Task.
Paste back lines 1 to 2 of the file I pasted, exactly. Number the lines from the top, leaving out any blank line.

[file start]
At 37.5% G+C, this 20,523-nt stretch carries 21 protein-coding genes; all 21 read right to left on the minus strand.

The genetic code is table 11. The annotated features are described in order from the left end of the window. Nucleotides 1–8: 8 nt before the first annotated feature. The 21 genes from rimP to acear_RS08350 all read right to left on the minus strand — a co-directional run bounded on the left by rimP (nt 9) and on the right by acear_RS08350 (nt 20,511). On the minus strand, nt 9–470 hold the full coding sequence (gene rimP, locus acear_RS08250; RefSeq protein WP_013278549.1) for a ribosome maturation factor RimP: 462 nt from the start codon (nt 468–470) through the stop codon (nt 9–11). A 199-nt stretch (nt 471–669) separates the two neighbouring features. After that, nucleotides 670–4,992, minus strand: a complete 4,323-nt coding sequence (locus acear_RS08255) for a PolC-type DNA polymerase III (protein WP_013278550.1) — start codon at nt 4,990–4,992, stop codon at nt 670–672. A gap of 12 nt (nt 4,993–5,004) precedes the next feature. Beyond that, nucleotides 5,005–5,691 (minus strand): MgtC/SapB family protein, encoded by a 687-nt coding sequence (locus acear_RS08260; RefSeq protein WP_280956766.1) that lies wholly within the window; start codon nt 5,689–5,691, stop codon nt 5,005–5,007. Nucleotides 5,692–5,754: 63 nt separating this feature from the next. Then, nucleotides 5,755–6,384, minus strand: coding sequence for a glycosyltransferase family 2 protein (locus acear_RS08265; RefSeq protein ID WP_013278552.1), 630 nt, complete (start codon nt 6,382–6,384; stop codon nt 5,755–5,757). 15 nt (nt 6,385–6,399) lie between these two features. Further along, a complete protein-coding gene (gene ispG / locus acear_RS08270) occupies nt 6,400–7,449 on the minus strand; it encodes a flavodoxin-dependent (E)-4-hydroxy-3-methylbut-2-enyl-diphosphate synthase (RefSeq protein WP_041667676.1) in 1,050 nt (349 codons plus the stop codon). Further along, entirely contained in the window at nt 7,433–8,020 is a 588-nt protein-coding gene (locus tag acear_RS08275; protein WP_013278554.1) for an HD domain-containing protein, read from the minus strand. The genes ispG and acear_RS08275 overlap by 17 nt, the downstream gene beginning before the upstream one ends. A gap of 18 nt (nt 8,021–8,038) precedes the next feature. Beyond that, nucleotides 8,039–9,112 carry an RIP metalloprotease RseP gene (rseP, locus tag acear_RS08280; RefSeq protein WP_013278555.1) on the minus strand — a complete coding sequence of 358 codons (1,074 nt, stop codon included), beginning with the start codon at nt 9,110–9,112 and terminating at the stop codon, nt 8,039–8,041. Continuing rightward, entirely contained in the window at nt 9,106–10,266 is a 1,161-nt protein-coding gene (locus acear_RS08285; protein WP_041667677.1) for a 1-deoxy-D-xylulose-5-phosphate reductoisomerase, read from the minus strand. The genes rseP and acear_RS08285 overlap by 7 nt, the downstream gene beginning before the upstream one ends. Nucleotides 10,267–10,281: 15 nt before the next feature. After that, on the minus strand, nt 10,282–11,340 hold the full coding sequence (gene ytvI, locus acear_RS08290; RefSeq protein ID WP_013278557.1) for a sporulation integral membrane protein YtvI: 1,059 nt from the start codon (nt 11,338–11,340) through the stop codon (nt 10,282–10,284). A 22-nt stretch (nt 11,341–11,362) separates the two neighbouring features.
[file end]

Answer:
At 37.5% G+C, this 20,523-nt stretch carries 21 protein-coding genes; all 21 read right to left on the minus strand.

The genetic code is table 11. The annotated features are described in order from the left end of the window. Nucleotides 1–8: 8 nt before the first annotated feature. The 21 genes from rimP to acear_RS08350 all read right to left on the minus strand — a co-directional run bounded on the left by rimP (nt 9) and on the right by acear_RS08350 (nt 20,511). On the minus strand, nt 9–470 hold the full coding sequence (gene rimP, locus acear_RS08250; RefSeq protein WP_013278549.1) for a ribosome maturation factor RimP: 462 nt from the start codon (nt 468–470) through the stop codon (nt 9–11). A 199-nt stretch (nt 471–669) separates the two neighbouring features. After that, nucleotides 670–4,992, minus strand: a complete 4,323-nt coding sequence (locus acear_RS08255) for a PolC-type DNA polymerase III (protein WP_013278550.1) — start codon at nt 4,990–4,992, stop codon at nt 670–672. A gap of 12 nt (nt 4,993–5,004) precedes the next feature. Beyond that, nucleotides 5,005–5,691 (minus strand): MgtC/SapB family protein, encoded by a 687-nt coding sequence (locus acear_RS08260; RefSeq protein WP_280956766.1) that lies wholly within the window; start codon nt 5,689–5,691, stop codon nt 5,005–5,007. Nucleotides 5,692–5,754: 63 nt separating this feature from the next. Then, nucleotides 5,755–6,384, minus strand: coding sequence for a glycosyltransferase family 2 protein (locus acear_RS08265; RefSeq protein ID WP_013278552.1), 630 nt, complete (start codon nt 6,382–6,384; stop codon nt 5,755–5,757). 15 nt (nt 6,385–6,399) lie between these two features. Further along, a complete protein-coding gene (gene ispG / locus acear_RS08270) occupies nt 6,400–7,449 on the minus strand; it encodes a flavodoxin-dependent (E)-4-hydroxy-3-methylbut-2-enyl-diphosphate synthase (RefSeq protein WP_041667676.1) in 1,050 nt (349 codons plus the stop codon). Further along, entirely contained in the window at nt 7,433–8,020 is a 588-nt protein-coding gene (locus tag acear_RS08275; protein WP_013278554.1) for an HD domain-containing protein, read from the minus strand. The genes ispG and acear_RS08275 overlap by 17 nt, the downstream gene beginning before the upstream one ends. A gap of 18 nt (nt 8,021–8,038) precedes the next feature. Beyond that, nucleotides 8,039–9,112 carry an RIP metalloprotease RseP gene (rseP, locus tag acear_RS08280; RefSeq protein WP_013278555.1) on the minus strand — a complete coding sequence of 358 codons (1,074 nt, stop codon included), beginning with the start codon at nt 9,110–9,112 and terminating at the stop codon, nt 8,039–8,041. Continuing rightward, entirely contained in the window at nt 9,106–10,266 is a 1,161-nt protein-coding gene (locus acear_RS08285; protein WP_041667677.1) for a 1-deoxy-D-xylulose-5-phosphate reductoisomerase, read from the minus strand. The genes rseP and acear_RS08285 overlap by 7 nt, the downstream gene beginning before the upstream one ends. Nucleotides 10,267–10,281: 15 nt before the next feature. After that, on the minus strand, nt 10,282–11,340 hold the full coding sequence (gene ytvI, locus acear_RS08290; RefSeq protein ID WP_013278557.1) for a sporulation integral membrane protein YtvI: 1,059 nt from the start codon (nt 11,338–11,340) through the stop codon (nt 10,282–10,284). A 22-nt stretch (nt 11,341–11,362) separates the two neighbouring features.